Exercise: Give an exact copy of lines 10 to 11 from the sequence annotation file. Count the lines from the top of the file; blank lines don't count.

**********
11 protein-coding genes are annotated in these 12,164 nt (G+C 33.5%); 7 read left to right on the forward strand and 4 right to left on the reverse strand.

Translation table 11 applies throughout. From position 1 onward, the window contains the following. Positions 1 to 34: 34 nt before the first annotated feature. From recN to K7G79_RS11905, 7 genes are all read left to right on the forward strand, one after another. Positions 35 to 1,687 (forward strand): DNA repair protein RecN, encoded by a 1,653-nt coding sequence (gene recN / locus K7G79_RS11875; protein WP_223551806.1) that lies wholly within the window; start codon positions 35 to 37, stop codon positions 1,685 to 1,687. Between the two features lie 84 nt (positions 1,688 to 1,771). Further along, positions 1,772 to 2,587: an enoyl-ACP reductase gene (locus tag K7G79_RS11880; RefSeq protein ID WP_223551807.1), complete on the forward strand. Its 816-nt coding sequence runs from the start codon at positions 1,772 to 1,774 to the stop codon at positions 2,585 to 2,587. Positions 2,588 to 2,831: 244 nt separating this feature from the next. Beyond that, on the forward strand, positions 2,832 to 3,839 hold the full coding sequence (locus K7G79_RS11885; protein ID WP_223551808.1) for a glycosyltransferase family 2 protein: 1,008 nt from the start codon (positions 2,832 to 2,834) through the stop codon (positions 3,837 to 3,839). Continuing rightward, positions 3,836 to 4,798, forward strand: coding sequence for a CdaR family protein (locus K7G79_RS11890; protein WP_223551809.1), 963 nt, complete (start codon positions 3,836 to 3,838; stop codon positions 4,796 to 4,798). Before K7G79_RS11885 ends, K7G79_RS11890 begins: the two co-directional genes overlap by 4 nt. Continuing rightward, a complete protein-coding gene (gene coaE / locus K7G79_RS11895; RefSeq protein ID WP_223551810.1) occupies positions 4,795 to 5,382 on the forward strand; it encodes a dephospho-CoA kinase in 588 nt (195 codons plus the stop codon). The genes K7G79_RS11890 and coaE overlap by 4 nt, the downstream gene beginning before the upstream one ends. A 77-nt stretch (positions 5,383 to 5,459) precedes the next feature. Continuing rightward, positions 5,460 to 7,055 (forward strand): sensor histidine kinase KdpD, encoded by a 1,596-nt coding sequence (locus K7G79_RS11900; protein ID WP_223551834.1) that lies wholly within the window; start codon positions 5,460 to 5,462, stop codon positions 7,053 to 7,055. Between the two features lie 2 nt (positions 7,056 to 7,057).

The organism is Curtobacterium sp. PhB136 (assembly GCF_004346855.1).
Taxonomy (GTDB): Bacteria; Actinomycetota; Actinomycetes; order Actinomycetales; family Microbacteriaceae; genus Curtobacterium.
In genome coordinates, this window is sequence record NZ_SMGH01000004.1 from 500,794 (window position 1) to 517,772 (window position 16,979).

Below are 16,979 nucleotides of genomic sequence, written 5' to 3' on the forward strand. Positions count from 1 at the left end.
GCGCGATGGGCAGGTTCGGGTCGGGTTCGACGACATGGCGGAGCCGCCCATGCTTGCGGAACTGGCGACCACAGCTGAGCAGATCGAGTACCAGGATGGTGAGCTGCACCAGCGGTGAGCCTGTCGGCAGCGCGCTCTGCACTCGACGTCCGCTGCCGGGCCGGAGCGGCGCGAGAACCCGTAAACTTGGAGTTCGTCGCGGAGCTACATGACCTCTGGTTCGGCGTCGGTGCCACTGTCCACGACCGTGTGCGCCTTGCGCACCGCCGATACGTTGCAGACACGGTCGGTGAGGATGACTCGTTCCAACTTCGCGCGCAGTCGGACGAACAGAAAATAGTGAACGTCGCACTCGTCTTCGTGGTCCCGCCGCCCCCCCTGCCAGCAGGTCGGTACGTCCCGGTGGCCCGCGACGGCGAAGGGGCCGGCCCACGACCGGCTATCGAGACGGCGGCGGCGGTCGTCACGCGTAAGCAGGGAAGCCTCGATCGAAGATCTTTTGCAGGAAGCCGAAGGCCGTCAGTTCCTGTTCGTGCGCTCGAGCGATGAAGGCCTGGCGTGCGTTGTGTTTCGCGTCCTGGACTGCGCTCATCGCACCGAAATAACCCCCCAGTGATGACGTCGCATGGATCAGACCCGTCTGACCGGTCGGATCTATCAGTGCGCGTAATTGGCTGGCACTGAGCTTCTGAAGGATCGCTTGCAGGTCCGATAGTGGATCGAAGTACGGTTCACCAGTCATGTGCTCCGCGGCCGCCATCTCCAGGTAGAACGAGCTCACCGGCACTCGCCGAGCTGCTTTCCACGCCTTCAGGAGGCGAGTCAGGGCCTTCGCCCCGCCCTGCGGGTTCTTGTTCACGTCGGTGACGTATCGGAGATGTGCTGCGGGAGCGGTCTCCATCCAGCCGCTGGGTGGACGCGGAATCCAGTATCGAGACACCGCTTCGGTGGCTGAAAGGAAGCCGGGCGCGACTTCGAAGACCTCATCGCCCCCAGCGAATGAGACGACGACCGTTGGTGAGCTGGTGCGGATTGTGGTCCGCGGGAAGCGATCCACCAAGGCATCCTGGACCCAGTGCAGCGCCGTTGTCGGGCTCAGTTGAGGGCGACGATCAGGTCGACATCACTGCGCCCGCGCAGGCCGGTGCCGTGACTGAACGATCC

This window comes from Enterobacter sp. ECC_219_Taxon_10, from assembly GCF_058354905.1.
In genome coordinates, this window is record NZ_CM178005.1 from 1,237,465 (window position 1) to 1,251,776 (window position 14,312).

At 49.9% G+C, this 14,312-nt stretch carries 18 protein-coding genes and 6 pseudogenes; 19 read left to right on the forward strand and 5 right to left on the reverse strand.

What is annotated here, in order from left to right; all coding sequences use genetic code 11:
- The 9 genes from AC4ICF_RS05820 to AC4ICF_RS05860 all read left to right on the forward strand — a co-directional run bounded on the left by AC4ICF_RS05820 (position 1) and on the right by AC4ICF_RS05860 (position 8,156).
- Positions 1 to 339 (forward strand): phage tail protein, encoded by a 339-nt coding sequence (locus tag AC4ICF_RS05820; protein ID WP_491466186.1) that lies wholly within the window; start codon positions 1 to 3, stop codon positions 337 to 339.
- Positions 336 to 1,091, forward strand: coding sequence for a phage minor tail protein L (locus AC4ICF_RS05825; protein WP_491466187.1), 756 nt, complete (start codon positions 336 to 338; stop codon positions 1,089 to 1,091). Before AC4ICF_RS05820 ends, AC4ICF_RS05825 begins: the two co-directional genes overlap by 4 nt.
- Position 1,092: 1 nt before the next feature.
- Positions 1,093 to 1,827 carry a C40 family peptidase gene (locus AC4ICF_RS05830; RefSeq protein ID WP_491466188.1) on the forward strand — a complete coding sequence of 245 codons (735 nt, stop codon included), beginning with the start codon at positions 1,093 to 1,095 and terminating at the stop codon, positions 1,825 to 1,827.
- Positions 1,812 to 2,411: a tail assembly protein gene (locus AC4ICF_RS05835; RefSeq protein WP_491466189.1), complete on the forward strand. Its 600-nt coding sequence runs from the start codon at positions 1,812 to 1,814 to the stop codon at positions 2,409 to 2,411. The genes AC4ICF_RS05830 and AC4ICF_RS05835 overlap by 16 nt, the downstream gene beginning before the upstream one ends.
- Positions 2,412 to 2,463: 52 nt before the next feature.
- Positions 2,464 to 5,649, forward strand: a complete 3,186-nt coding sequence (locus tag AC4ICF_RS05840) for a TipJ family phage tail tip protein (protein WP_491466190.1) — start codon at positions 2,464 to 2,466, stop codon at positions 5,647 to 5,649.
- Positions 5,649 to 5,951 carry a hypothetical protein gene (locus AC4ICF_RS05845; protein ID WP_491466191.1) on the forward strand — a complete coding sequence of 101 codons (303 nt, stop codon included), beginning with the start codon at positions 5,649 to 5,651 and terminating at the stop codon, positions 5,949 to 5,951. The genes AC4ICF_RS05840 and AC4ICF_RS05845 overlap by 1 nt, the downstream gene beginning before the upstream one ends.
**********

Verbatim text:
At 49.9% G+C, this 14,312-nt stretch carries 18 protein-coding genes and 6 pseudogenes; 19 read left to right on the forward strand and 5 right to left on the reverse strand.

What is annotated here, in order from left to right; all coding sequences use genetic code 11: